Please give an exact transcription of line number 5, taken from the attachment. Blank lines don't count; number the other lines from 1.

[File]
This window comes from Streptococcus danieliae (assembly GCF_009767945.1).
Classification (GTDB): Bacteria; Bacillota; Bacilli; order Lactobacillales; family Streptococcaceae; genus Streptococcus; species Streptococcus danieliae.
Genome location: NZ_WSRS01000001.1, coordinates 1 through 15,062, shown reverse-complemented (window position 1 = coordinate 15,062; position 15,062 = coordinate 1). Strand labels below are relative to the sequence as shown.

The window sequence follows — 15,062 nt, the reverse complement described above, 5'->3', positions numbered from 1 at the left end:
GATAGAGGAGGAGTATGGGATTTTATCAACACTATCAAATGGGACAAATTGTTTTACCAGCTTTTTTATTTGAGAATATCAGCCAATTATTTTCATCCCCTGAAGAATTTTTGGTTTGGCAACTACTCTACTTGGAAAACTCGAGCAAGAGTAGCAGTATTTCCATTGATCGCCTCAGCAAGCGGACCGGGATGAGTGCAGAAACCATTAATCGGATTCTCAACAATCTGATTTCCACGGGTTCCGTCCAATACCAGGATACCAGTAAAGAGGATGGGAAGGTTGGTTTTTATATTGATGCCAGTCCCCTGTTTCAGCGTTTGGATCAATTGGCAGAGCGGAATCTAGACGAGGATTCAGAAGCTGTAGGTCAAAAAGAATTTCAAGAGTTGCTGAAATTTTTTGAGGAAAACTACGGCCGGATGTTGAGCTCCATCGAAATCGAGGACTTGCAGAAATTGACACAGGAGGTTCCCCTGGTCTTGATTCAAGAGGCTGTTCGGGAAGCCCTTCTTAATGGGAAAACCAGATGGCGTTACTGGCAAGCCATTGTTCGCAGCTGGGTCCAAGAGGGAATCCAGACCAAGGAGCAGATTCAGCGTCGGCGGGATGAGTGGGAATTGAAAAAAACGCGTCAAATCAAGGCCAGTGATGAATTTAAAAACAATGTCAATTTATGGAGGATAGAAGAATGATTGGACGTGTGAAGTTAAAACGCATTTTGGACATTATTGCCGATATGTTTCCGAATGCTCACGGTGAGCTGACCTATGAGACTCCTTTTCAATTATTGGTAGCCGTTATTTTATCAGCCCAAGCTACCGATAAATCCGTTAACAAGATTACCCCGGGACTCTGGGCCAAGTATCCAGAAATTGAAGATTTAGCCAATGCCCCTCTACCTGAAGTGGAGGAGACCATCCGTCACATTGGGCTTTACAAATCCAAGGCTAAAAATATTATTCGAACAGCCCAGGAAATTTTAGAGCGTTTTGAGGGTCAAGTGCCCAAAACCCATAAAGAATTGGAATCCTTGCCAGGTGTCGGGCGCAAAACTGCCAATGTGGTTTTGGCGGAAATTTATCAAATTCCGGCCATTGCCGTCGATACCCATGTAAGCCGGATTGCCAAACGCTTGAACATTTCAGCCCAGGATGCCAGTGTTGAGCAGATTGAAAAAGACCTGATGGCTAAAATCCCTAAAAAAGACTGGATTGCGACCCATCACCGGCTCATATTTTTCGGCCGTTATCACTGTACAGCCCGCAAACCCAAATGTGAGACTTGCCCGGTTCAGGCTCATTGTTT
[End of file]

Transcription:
GATAGAGGAGGAGTATGGGATTTTATCAACACTATCAAATGGGACAAATTGTTTTACCAGCTTTTTTATTTGAGAATATCAGCCAATTATTTTCATCCCCTGAAGAATTTTTGGTTTGGCAACTACTCTACTTGGAAAACTCGAGCAAGAGTAGCAGTATTTCCATTGATCGCCTCAGCAAGCGGACCGGGATGAGTGCAGAAACCATTAATCGGATTCTCAACAATCTGATTTCCACGGGTTCCGTCCAATACCAGGATACCAGTAAAGAGGATGGGAAGGTTGGTTTTTATATTGATGCCAGTCCCCTGTTTCAGCGTTTGGATCAATTGGCAGAGCGGAATCTAGACGAGGATTCAGAAGCTGTAGGTCAAAAAGAATTTCAAGAGTTGCTGAAATTTTTTGAGGAAAACTACGGCCGGATGTTGAGCTCCATCGAAATCGAGGACTTGCAGAAATTGACACAGGAGGTTCCCCTGGTCTTGATTCAAGAGGCTGTTCGGGAAGCCCTTCTTAATGGGAAAACCAGATGGCGTTACTGGCAAGCCATTGTTCGCAGCTGGGTCCAAGAGGGAATCCAGACCAAGGAGCAGATTCAGCGTCGGCGGGATGAGTGGGAATTGAAAAAAACGCGTCAAATCAAGGCCAGTGATGAATTTAAAAACAATGTCAATTTATGGAGGATAGAAGAATGATTGGACGTGTGAAGTTAAAACGCATTTTGGACATTATTGCCGATATGTTTCCGAATGCTCACGGTGAGCTGACCTATGAGACTCCTTTTCAATTATTGGTAGCCGTTATTTTATCAGCCCAAGCTACCGATAAATCCGTTAACAAGATTACCCCGGGACTCTGGGCCAAGTATCCAGAAATTGAAGATTTAGCCAATGCCCCTCTACCTGAAGTGGAGGAGACCATCCGTCACATTGGGCTTTACAAATCCAAGGCTAAAAATATTATTCGAACAGCCCAGGAAATTTTAGAGCGTTTTGAGGGTCAAGTGCCCAAAACCCATAAAGAATTGGAATCCTTGCCAGGTGTCGGGCGCAAAACTGCCAATGTGGTTTTGGCGGAAATTTATCAAATTCCGGCCATTGCCGTCGATACCCATGTAAGCCGGATTGCCAAACGCTTGAACATTTCAGCCCAGGATGCCAGTGTTGAGCAGATTGAAAAAGACCTGATGGCTAAAATCCCTAAAAAAGACTGGATTGCGACCCATCACCGGCTCATATTTTTCGGCCGTTATCACTGTACAGCCCGCAAACCCAAATGTGAGACTTGCCCGGTTCAGGCTCATTGTTT